President Klaus is to meet with Prime Minister Mirek Topolanek on Wednesday to discuss an emerging agreement on a new government. There was a breakthrough in talks on Monday when the leaders of the two strongest parties on the Czech political scene each made concessions in order to facilitate an agreement. Mirek Topolanek, leader of the centre right Civic Democrats, dropped his demand for early elections in 2007, while Social Democrat leader Jiri Paroubek no longer insists on a two party agreement and is willing to discuss a government of four parties in which he himself would have no part.
The Civic Democrat Party leadership has said serious talks on a new government will have to wait until after the party's national conference this weekend. Although Mirek Topolanek has strong backing within the party, and is likely to be re-elected leader, there are conflicting opinions on the length of the future government's mandate and the timing of the next general elections. Party leader Topolanek said on Tuesday that he was not ruling out elections in 2009, but only on condition that the government would have a reform program.
Four candidates have been nominated for the post of Ombudsman to replace Otakar Motejl whose term in office expires in December. Mr. Motejl is up for re-appointment for another six year term. The other nominees are the former rector of the Czech Technical University in Prague Jiri Witzany, human rights activist John Bok and senator Jitka Seitlova. The Ombudsman is elected by the lower house from candidates put forward by the president and the Senate.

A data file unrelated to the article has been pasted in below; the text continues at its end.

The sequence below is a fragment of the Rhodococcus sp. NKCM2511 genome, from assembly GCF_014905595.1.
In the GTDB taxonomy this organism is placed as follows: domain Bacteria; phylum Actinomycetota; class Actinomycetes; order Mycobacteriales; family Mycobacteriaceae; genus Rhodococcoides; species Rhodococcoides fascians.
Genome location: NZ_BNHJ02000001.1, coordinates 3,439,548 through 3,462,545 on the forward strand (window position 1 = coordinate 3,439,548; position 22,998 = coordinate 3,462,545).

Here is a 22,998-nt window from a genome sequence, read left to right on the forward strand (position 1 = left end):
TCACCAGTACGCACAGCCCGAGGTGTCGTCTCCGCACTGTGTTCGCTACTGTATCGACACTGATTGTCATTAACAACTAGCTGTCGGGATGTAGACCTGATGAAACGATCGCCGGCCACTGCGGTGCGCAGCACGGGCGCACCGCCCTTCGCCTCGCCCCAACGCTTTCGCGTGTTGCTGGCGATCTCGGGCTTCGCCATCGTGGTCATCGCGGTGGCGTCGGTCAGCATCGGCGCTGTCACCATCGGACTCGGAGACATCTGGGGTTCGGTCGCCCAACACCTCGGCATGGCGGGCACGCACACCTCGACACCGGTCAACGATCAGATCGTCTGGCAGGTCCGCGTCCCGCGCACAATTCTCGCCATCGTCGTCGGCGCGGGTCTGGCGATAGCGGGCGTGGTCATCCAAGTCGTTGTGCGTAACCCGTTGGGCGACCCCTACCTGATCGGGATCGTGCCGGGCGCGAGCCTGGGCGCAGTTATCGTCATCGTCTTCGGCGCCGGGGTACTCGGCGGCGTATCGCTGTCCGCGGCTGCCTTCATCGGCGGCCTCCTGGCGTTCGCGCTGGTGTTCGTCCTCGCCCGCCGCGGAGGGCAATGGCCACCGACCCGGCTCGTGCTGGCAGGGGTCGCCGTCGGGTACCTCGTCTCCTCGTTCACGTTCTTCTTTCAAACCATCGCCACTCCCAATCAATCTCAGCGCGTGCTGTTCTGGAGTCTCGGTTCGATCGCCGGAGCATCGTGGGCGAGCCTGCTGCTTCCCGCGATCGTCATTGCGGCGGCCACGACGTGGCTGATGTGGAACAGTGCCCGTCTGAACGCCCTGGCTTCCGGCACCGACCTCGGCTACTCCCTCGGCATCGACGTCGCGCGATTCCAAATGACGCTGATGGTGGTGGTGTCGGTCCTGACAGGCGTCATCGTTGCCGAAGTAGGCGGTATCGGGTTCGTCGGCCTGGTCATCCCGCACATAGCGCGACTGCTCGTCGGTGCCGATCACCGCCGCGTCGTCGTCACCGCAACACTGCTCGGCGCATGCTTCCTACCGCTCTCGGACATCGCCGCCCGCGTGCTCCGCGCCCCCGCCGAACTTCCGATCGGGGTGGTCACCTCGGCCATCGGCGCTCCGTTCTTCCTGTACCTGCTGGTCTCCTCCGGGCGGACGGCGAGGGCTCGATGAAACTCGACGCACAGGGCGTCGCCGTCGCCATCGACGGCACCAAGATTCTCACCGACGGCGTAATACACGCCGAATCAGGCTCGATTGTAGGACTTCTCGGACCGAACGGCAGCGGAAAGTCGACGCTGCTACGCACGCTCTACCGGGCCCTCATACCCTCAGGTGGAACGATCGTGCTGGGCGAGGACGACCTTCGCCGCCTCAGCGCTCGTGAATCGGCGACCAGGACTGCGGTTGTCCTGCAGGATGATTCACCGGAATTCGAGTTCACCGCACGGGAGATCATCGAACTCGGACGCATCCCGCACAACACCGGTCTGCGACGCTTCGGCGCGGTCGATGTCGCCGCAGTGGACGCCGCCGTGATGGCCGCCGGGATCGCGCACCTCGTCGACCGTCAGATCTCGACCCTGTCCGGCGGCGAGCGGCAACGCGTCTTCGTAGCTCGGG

Seven EU newcomers have urged the European Commission not to postpone their entry to the Schengen border-free zone. The Visegrad Four - of which the Czech Republic is a member - and the three Baltic states called on the European Commission to honor the original agreement and extend the Schengen area by October 2007. The European Commission said recently that a postponement by up to a year seemed inevitable because of technical problems involving the setting up of a new police database. The seven newcomers said they were ready to assume all obligations which stem from being a part of the Schengen area and have urged the European Commission to consider a compromise proposal submitted by Portugal which would enable enlargement to take place as planned.
Czech airline CSA said Tuesday its after-tax loss narrowed to 324 million crowns (14.81 million dollars) in the first nine months of the year from 773 million in the same period of 2005. The airline, around 91 percent owned by the state, said it expected to post a full-year loss of around 500 million crowns, the same as 2005. CSA's president, Radomir Lasak, said the airline was battling higher wage costs and payments for new aircraft.The airline is hoping to return to profit in 2008 following a sweeping restructuring decided by its current management, which has been in place since the start of the year.
The next few days are expected to be exceptionally warm with day temperatures reaching 16 degrees Celsius.
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